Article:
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As Wentworth's New Building Goes Up, Students' Understanding Of Construction Does, Too03:11
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Project manager Mike Harris walks with Wentworth rising junior Shannon Sturz through what will become Wentworth's new building for engineering, innovations and sciences. (Jesse Costa/WBUR)MoreCloseclosemore
Project manager Mike Harris walks with Wentworth rising junior Shannon Sturz through what will become Wentworth's new building for engineering, innovations and sciences. (Jesse Costa/WBUR)

It may be summer, but Wentworth Institute of Technology is bustling with activity. Students are doing co-ops, and the school is putting up its first academic building in 45 years.

It's a massive $55 million construction project that the Boston college is now integrating into its students' education.

Learning On The Job, On Campus

"So as we go to the basement, guys, be careful," says project manager Mike Harris. "There's a lot of pipe on the ground, so definitely watch your step."

Harris is leading students on a tour of what will become Wentworth's new building for engineering, innovations and sciences.

"Along this wall is the equipment to create lab air and lab vac," Harris explains.

It's a complicated building with sophisticated ventilation systems that can vacuum noxious fumes out of labs quickly. In the basement, Harris continues his tour.

"So," Harris says, "all those acids that you drop down the blue pipe come down here, get neutralized, and then they get dumped into a tank and ejected out into the city safe."

The tour group stops in front of the construction site on Parker Street of what will become Wentworth's new building for engineering, innovations and sciences.(Jesse Costa/WBUR)
The tour group stops in front of the construction site on Parker Street of what will become Wentworth's new building for engineering, innovations and sciences.(Jesse Costa/WBUR)

Wentworth touts the new building as a big step in the expansion of the institute's scientific and engineering programs.

It's also an integral part of the huge construction management department at Wentworth. More than 500 students major in the institute's renowned program.

"Our students are having a better understanding of how a building really goes together," says Scott Sumner, who chairs the construction management department.

Students can work on co-ops on the building project. Classes also take periodic tours after the day's construction work winds down.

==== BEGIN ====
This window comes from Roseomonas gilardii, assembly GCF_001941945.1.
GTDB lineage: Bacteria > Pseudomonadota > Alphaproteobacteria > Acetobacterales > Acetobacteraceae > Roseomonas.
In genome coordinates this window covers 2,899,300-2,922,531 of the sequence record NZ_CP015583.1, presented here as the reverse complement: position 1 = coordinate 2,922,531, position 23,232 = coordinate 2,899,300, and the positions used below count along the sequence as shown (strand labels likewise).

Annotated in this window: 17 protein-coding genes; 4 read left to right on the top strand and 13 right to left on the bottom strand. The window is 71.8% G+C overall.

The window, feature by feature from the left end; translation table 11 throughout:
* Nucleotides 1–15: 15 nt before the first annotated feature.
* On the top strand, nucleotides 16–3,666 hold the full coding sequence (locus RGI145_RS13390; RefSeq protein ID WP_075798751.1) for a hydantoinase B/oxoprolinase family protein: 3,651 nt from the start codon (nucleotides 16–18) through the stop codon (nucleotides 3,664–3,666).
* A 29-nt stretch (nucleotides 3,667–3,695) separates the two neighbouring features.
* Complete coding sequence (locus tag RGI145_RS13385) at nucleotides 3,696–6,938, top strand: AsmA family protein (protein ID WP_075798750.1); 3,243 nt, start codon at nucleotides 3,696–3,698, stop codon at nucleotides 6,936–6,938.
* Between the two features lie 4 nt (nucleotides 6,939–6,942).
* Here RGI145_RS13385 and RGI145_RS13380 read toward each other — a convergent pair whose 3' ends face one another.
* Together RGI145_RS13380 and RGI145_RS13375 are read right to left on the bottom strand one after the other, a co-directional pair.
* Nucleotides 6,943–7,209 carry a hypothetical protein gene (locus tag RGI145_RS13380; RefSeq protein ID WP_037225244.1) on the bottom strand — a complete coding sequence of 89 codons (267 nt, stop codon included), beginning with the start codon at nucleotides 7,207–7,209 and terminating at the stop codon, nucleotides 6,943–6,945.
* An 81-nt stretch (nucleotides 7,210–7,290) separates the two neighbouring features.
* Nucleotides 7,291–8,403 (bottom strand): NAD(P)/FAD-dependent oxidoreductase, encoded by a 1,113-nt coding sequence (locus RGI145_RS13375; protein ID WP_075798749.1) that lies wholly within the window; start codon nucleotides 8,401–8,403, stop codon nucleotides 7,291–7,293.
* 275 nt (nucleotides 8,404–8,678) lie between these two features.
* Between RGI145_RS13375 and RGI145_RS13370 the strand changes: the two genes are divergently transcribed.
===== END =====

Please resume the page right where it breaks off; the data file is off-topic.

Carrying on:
"I'm learning so many different skills that I can't learn in a classroom that you actually need to interact with other people to get," says Shannon Sturz, who's going into her junior year and who would like to go into the construction management field. She's working on the building through an optional summer co-op.

"It's really cool that I can be in class talking about and looking at plans for this project, and then looking outside and seeing what's actually happening," she says. "And now that I'm on this site, I get even more inside access to that."

Seeing the intangible made tangible for students makes Kevin Smith, Wentworth's Clerk of the Works, very happy. Smith runs all of the school's big construction jobs.

"It's just great to see their eyes light up when they go from reading about something in a book to pointing at it and touching it and talking about it. And 'why is this here?' And 'why is that there?' " Smith says. He has been archiving the work so that future students can learn from the project. There is a website with updates and a live cam.

Zorica Pantic, president of Wentworth, said this is the sort of project that draws students to the institute.

"What I like to say is that, Wentworth graduates build Boston and Massachusetts," she says, "because when you look at construction companies in the leadership you usually have at least one Wentworth graduate."

At the moment, Wentworth students have a case study right on their campus.

This segment aired on July 17, 2018.

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Fred Thys reports on politics and higher education for WBUR.

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